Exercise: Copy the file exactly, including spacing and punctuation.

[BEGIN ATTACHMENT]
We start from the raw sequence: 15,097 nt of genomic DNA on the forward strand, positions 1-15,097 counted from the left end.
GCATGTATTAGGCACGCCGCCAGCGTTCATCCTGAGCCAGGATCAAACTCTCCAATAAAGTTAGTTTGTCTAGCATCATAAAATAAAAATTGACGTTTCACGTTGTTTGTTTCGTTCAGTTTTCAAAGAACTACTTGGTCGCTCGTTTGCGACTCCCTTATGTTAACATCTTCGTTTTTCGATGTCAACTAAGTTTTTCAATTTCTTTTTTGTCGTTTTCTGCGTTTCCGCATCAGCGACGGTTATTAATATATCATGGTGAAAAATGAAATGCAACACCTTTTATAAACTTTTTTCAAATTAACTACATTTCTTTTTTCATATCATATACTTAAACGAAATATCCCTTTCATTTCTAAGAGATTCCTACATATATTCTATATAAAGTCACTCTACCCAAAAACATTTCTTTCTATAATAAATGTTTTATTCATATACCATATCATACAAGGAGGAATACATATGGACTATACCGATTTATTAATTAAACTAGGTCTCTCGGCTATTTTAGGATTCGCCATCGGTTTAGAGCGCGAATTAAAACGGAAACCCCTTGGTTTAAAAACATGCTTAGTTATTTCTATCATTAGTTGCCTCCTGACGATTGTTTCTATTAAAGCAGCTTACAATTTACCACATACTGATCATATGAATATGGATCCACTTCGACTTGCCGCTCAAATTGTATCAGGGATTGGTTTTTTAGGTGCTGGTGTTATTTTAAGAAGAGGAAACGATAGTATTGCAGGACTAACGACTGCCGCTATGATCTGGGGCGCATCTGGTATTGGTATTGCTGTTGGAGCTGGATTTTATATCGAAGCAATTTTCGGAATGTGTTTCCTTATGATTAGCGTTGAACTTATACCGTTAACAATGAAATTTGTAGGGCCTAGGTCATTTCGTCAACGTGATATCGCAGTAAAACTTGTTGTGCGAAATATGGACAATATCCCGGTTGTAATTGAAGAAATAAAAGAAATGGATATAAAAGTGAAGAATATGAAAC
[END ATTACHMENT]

We start from the raw sequence: 15,097 nt of genomic DNA on the forward strand, positions 1-15,097 counted from the left end.
GCATGTATTAGGCACGCCGCCAGCGTTCATCCTGAGCCAGGATCAAACTCTCCAATAAAGTTAGTTTGTCTAGCATCATAAAATAAAAATTGACGTTTCACGTTGTTTGTTTCGTTCAGTTTTCAAAGAACTACTTGGTCGCTCGTTTGCGACTCCCTTATGTTAACATCTTCGTTTTTCGATGTCAACTAAGTTTTTCAATTTCTTTTTTGTCGTTTTCTGCGTTTCCGCATCAGCGACGGTTATTAATATATCATGGTGAAAAATGAAATGCAACACCTTTTATAAACTTTTTTCAAATTAACTACATTTCTTTTTTCATATCATATACTTAAACGAAATATCCCTTTCATTTCTAAGAGATTCCTACATATATTCTATATAAAGTCACTCTACCCAAAAACATTTCTTTCTATAATAAATGTTTTATTCATATACCATATCATACAAGGAGGAATACATATGGACTATACCGATTTATTAATTAAACTAGGTCTCTCGGCTATTTTAGGATTCGCCATCGGTTTAGAGCGCGAATTAAAACGGAAACCCCTTGGTTTAAAAACATGCTTAGTTATTTCTATCATTAGTTGCCTCCTGACGATTGTTTCTATTAAAGCAGCTTACAATTTACCACATACTGATCATATGAATATGGATCCACTTCGACTTGCCGCTCAAATTGTATCAGGGATTGGTTTTTTAGGTGCTGGTGTTATTTTAAGAAGAGGAAACGATAGTATTGCAGGACTAACGACTGCCGCTATGATCTGGGGCGCATCTGGTATTGGTATTGCTGTTGGAGCTGGATTTTATATCGAAGCAATTTTCGGAATGTGTTTCCTTATGATTAGCGTTGAACTTATACCGTTAACAATGAAATTTGTAGGGCCTAGGTCATTTCGTCAACGTGATATCGCAGTAAAACTTGTTGTGCGAAATATGGACAATATCCCGGTTGTAATTGAAGAAATAAAAGAAATGGATATAAAAGTGAAGAATATGAAAC